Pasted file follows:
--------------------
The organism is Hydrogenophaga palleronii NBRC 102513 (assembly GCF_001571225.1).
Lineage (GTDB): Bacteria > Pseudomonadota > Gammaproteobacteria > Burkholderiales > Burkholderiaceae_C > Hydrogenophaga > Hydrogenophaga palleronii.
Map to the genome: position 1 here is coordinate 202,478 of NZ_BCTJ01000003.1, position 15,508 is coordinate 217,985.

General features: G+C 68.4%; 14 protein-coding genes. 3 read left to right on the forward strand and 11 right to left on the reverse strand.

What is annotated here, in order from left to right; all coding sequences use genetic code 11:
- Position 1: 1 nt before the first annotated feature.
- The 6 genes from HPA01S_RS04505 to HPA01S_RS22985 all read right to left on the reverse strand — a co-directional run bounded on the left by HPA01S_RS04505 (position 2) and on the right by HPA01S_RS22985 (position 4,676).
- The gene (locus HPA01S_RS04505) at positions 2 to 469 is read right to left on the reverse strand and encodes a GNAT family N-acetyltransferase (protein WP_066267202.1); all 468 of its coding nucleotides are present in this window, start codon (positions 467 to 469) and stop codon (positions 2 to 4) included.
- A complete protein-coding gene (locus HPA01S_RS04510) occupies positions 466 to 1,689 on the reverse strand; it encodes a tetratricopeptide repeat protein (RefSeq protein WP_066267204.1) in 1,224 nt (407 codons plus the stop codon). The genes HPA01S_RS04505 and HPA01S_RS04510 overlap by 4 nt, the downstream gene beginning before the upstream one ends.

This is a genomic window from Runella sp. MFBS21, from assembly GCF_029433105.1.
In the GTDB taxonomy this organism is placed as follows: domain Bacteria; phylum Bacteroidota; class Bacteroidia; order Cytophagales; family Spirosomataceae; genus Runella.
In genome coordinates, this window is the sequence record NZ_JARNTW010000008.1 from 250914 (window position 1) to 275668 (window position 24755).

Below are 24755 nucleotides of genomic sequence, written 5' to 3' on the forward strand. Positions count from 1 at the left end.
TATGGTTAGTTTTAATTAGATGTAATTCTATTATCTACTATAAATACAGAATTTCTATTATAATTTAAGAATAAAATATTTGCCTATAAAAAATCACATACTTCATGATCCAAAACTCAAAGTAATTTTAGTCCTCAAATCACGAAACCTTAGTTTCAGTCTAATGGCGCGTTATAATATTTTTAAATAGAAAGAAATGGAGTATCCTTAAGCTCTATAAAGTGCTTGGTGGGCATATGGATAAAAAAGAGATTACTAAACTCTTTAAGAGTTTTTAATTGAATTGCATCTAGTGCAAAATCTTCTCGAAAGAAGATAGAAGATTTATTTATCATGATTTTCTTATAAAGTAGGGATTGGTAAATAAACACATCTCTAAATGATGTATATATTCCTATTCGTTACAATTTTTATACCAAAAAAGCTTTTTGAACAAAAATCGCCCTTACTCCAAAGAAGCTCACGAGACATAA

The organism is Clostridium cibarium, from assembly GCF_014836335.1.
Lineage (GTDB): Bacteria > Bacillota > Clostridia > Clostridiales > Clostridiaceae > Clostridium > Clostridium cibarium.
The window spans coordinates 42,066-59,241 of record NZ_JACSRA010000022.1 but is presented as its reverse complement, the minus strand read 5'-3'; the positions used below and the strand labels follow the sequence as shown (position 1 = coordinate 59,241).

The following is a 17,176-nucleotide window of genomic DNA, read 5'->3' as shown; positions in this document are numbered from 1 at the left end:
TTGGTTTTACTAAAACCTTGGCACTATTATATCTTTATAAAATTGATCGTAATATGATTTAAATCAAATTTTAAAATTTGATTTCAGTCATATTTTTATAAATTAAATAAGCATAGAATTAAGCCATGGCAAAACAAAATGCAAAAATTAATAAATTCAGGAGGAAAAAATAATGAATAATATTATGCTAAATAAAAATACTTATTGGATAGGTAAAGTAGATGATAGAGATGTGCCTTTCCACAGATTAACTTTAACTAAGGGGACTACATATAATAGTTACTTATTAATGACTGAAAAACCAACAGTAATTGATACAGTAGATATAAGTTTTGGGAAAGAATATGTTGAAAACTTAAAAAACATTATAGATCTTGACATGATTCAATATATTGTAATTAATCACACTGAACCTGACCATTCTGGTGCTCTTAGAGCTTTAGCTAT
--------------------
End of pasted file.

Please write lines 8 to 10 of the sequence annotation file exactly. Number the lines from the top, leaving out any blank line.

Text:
- The gene (locus HPA01S_RS04505) at positions 2 to 469 is read right to left on the reverse strand and encodes a GNAT family N-acetyltransferase (protein WP_066267202.1); all 468 of its coding nucleotides are present in this window, start codon (positions 467 to 469) and stop codon (positions 2 to 4) included.
- A complete protein-coding gene (locus HPA01S_RS04510) occupies positions 466 to 1,689 on the reverse strand; it encodes a tetratricopeptide repeat protein (RefSeq protein WP_066267204.1) in 1,224 nt (407 codons plus the stop codon). The genes HPA01S_RS04505 and HPA01S_RS04510 overlap by 4 nt, the downstream gene beginning before the upstream one ends.

This is a genomic window from Runella sp. MFBS21, from assembly GCF_029433105.1.